Preprint Review Version 1 Preserved in Portico This version is not peer-reviewed

Anticipating Distributional Impacts of Peer-to-Peer Energy Trading: Inference From a Realist Review of Evidence on Airbnb

Version 1 : Received: 1 October 2020 / Approved: 1 October 2020 / Online: 1 October 2020 (20:50:13 CEST)

How to cite: Fell, M.J. Anticipating Distributional Impacts of Peer-to-Peer Energy Trading: Inference From a Realist Review of Evidence on Airbnb. Preprints 2020, 2020100028 (doi: 10.20944/preprints202010.0028.v1). Fell, M.J. Anticipating Distributional Impacts of Peer-to-Peer Energy Trading: Inference From a Realist Review of Evidence on Airbnb. Preprints 2020, 2020100028 (doi: 10.20944/preprints202010.0028.v1).

Abstract

Peer-to-peer (P2P) energy trading – where energy prosumers transact directly between each other – could help enable transition to a low-carbon energy system. If it is to be supported in policy and regulation, it is important to anticipate the distributional impacts (or how it might impact segments of society differently). However, real-world evidence on P2P energy trading is currently extremely limited. To address this challenge in the short- to medium-term, this study aimed to explore what might be learned from the extensive body of research on a comparable offering in the accommodation sector: Airbnb. A realist review approach was employed to maximise transferability of findings, focused on what mechanisms are thought to lead to what distributional outcomes, in what contexts. On the basis of the review, the benefits of selling services in P2P energy trading schemes would be expected to accrue disproportionately to those living in areas with network management challenges, who are younger and more highly educated. The review also raised the prospect of discrimination on the basis of characteristics such as race and gender where there are high levels of individual choice over who to trade with. Recommendations include monitoring, incentivising diversity, anonymization, and limiting trading choices.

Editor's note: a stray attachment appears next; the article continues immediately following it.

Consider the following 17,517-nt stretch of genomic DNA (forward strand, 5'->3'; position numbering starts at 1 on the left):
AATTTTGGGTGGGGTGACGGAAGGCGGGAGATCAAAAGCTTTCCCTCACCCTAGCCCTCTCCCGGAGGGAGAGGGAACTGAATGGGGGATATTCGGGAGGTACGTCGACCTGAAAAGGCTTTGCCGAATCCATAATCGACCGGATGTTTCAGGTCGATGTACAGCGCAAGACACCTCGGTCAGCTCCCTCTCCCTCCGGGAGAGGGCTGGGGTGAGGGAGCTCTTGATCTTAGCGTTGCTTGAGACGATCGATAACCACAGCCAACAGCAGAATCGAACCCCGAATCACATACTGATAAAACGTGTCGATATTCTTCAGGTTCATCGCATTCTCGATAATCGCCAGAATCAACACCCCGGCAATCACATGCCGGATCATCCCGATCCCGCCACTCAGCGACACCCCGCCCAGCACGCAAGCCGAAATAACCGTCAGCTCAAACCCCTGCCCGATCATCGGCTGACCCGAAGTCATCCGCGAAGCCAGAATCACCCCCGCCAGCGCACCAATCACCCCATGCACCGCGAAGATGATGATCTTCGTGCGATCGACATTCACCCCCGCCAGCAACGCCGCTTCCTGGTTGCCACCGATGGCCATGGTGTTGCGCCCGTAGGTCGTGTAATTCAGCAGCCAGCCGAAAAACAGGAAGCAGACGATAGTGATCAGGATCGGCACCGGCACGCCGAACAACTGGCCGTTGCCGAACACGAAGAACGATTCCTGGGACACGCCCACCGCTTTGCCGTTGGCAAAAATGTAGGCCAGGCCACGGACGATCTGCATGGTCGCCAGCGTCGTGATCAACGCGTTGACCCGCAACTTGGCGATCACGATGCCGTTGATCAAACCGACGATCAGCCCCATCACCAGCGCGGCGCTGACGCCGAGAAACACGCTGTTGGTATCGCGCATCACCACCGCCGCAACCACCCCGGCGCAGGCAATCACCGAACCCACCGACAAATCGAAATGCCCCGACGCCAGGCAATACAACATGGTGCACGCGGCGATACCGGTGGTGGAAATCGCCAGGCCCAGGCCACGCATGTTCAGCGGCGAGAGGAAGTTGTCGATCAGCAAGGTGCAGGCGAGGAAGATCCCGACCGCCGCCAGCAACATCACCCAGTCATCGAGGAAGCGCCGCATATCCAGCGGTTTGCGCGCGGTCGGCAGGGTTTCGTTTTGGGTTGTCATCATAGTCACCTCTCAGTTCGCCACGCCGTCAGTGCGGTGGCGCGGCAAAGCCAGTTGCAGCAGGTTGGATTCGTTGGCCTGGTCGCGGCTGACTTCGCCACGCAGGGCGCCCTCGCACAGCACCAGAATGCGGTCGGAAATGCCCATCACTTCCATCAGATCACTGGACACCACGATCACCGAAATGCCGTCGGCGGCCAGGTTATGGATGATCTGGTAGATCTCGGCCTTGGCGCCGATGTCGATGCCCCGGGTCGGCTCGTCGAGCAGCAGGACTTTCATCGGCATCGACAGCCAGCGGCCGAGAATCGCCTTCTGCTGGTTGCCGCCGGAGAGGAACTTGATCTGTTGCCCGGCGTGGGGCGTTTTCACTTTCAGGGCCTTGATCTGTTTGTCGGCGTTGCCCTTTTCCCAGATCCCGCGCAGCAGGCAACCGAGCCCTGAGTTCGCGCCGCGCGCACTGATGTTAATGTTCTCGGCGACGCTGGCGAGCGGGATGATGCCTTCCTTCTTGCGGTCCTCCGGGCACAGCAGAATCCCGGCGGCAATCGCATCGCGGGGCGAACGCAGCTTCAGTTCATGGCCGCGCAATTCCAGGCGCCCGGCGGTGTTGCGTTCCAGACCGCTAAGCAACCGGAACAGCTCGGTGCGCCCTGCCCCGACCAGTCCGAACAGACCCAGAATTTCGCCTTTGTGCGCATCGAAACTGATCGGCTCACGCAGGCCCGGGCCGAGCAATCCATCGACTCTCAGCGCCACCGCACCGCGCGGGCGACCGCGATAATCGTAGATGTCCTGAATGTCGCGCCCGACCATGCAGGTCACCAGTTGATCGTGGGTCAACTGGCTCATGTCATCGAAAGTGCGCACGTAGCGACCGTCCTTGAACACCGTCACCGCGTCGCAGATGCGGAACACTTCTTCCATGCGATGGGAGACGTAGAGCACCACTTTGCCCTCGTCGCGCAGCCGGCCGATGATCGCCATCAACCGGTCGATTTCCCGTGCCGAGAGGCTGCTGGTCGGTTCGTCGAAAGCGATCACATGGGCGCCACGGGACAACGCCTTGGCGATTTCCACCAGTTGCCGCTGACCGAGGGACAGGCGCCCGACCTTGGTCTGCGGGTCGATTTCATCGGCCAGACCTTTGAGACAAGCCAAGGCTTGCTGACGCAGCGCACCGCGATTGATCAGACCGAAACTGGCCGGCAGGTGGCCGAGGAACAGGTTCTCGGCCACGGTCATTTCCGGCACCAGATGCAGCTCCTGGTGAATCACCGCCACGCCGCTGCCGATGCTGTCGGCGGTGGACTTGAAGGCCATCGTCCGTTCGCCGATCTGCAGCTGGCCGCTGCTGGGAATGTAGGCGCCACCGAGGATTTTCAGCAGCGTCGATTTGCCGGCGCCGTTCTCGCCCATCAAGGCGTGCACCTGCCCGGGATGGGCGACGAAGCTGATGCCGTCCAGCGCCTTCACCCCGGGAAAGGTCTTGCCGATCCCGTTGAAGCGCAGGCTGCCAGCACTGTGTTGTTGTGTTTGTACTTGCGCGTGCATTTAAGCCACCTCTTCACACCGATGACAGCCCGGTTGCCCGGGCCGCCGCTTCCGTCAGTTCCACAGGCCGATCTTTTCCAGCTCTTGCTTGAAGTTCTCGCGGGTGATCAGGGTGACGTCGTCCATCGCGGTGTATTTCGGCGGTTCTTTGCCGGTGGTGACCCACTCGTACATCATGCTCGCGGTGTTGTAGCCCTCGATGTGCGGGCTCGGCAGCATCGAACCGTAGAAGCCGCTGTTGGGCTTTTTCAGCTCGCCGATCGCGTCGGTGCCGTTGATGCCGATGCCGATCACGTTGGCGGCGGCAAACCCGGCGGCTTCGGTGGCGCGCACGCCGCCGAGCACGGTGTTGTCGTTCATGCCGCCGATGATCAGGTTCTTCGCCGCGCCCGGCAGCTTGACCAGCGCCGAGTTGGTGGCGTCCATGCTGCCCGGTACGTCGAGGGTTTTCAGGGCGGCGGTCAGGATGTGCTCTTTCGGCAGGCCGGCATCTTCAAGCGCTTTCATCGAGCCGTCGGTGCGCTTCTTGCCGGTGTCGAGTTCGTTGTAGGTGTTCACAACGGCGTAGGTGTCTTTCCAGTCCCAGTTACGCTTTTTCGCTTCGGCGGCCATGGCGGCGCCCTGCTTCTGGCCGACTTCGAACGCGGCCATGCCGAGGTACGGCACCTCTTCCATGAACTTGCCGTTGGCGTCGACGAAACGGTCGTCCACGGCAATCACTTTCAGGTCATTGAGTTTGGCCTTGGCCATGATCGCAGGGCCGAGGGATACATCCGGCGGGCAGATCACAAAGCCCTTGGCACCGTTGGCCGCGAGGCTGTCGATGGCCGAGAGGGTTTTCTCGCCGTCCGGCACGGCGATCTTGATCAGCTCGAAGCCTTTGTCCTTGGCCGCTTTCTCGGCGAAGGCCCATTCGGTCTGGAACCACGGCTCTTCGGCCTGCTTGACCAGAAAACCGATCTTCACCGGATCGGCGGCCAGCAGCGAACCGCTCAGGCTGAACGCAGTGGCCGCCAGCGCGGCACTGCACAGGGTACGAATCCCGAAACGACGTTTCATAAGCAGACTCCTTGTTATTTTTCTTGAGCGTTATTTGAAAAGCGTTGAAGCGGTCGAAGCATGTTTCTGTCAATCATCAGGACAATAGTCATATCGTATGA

Subject Areas

Peer-to-peer energy trading; distributional impacts; realist review; Airbnb; sharing economy

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